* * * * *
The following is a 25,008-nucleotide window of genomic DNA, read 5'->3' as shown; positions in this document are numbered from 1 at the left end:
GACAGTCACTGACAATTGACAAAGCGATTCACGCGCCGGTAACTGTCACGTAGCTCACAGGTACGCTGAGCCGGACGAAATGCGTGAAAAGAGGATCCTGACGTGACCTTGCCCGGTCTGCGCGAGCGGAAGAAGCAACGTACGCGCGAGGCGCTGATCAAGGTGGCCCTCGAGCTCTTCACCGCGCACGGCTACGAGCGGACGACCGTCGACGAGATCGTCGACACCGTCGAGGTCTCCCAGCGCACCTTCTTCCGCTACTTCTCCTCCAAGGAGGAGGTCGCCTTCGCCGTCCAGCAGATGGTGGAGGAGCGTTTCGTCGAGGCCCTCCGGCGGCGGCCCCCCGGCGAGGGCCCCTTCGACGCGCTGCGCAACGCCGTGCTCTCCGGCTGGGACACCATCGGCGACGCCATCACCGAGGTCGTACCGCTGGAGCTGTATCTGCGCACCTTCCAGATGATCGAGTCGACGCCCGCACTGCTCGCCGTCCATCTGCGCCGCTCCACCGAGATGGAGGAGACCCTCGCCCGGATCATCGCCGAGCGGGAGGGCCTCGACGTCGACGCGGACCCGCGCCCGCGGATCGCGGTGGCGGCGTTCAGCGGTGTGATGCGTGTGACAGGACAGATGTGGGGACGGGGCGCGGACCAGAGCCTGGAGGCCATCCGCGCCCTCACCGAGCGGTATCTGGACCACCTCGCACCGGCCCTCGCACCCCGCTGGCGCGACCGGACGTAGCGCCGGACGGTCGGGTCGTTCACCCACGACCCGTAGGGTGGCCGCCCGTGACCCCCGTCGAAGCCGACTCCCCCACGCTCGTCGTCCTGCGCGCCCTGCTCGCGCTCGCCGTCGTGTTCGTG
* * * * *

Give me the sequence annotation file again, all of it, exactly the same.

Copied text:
The following is a 25,008-nucleotide window of genomic DNA, read 5'->3' as shown; positions in this document are numbered from 1 at the left end:
GACAGTCACTGACAATTGACAAAGCGATTCACGCGCCGGTAACTGTCACGTAGCTCACAGGTACGCTGAGCCGGACGAAATGCGTGAAAAGAGGATCCTGACGTGACCTTGCCCGGTCTGCGCGAGCGGAAGAAGCAACGTACGCGCGAGGCGCTGATCAAGGTGGCCCTCGAGCTCTTCACCGCGCACGGCTACGAGCGGACGACCGTCGACGAGATCGTCGACACCGTCGAGGTCTCCCAGCGCACCTTCTTCCGCTACTTCTCCTCCAAGGAGGAGGTCGCCTTCGCCGTCCAGCAGATGGTGGAGGAGCGTTTCGTCGAGGCCCTCCGGCGGCGGCCCCCCGGCGAGGGCCCCTTCGACGCGCTGCGCAACGCCGTGCTCTCCGGCTGGGACACCATCGGCGACGCCATCACCGAGGTCGTACCGCTGGAGCTGTATCTGCGCACCTTCCAGATGATCGAGTCGACGCCCGCACTGCTCGCCGTCCATCTGCGCCGCTCCACCGAGATGGAGGAGACCCTCGCCCGGATCATCGCCGAGCGGGAGGGCCTCGACGTCGACGCGGACCCGCGCCCGCGGATCGCGGTGGCGGCGTTCAGCGGTGTGATGCGTGTGACAGGACAGATGTGGGGACGGGGCGCGGACCAGAGCCTGGAGGCCATCCGCGCCCTCACCGAGCGGTATCTGGACCACCTCGCACCGGCCCTCGCACCCCGCTGGCGCGACCGGACGTAGCGCCGGACGGTCGGGTCGTTCACCCACGACCCGTAGGGTGGCCGCCCGTGACCCCCGTCGAAGCCGACTCCCCCACGCTCGTCGTCCTGCGCGCCCTGCTCGCGCTCGCCGTCGTGTTCGTG